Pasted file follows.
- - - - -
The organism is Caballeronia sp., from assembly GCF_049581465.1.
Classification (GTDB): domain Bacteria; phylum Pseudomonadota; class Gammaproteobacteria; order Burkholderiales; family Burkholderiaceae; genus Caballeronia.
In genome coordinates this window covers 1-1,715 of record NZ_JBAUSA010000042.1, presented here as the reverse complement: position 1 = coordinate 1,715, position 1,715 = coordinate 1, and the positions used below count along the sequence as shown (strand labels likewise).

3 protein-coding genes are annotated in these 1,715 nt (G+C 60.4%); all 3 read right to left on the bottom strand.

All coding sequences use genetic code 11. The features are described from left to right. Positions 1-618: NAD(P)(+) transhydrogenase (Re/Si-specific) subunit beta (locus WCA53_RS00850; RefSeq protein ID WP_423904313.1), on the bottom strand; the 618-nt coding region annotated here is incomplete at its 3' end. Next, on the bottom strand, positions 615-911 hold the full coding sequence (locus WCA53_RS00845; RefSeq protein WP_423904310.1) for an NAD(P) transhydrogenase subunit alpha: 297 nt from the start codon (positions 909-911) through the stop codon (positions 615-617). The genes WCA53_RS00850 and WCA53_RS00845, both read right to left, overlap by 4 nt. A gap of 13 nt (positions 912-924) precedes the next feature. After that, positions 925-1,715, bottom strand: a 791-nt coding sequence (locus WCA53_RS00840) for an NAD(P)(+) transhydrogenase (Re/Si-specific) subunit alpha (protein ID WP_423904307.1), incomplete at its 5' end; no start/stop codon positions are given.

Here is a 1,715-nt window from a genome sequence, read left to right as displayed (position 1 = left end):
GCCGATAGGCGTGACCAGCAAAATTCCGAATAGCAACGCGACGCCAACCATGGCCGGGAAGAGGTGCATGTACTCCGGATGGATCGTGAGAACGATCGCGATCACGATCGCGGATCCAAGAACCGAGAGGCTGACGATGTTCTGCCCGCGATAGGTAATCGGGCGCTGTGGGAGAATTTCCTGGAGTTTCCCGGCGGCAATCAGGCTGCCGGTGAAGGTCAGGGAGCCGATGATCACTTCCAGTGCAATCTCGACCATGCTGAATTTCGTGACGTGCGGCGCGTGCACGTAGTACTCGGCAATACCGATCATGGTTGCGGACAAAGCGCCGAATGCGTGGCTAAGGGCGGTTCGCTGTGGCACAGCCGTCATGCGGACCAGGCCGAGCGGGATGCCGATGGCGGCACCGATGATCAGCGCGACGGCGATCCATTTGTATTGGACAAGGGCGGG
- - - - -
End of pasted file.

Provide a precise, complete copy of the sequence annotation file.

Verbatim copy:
The organism is Caballeronia sp., from assembly GCF_049581465.1.
Classification (GTDB): domain Bacteria; phylum Pseudomonadota; class Gammaproteobacteria; order Burkholderiales; family Burkholderiaceae; genus Caballeronia.
In genome coordinates this window covers 1-1,715 of record NZ_JBAUSA010000042.1, presented here as the reverse complement: position 1 = coordinate 1,715, position 1,715 = coordinate 1, and the positions used below count along the sequence as shown (strand labels likewise).

3 protein-coding genes are annotated in these 1,715 nt (G+C 60.4%); all 3 read right to left on the bottom strand.

All coding sequences use genetic code 11. The features are described from left to right. Positions 1-618: NAD(P)(+) transhydrogenase (Re/Si-specific) subunit beta (locus WCA53_RS00850; RefSeq protein ID WP_423904313.1), on the bottom strand; the 618-nt coding region annotated here is incomplete at its 3' end. Next, on the bottom strand, positions 615-911 hold the full coding sequence (locus WCA53_RS00845; RefSeq protein WP_423904310.1) for an NAD(P) transhydrogenase subunit alpha: 297 nt from the start codon (positions 909-911) through the stop codon (positions 615-617). The genes WCA53_RS00850 and WCA53_RS00845, both read right to left, overlap by 4 nt. A gap of 13 nt (positions 912-924) precedes the next feature. After that, positions 925-1,715, bottom strand: a 791-nt coding sequence (locus WCA53_RS00840) for an NAD(P)(+) transhydrogenase (Re/Si-specific) subunit alpha (protein ID WP_423904307.1), incomplete at its 5' end; no start/stop codon positions are given.

Here is a 1,715-nt window from a genome sequence, read left to right as displayed (position 1 = left end):
GCCGATAGGCGTGACCAGCAAAATTCCGAATAGCAACGCGACGCCAACCATGGCCGGGAAGAGGTGCATGTACTCCGGATGGATCGTGAGAACGATCGCGATCACGATCGCGGATCCAAGAACCGAGAGGCTGACGATGTTCTGCCCGCGATAGGTAATCGGGCGCTGTGGGAGAATTTCCTGGAGTTTCCCGGCGGCAATCAGGCTGCCGGTGAAGGTCAGGGAGCCGATGATCACTTCCAGTGCAATCTCGACCATGCTGAATTTCGTGACGTGCGGCGCGTGCACGTAGTACTCGGCAATACCGATCATGGTTGCGGACAAAGCGCCGAATGCGTGGCTAAGGGCGGTTCGCTGTGGCACAGCCGTCATGCGGACCAGGCCGAGCGGGATGCCGATGGCGGCACCGATGATCAGCGCGACGGCGATCCATTTGTATTGGACAAGGGCGGG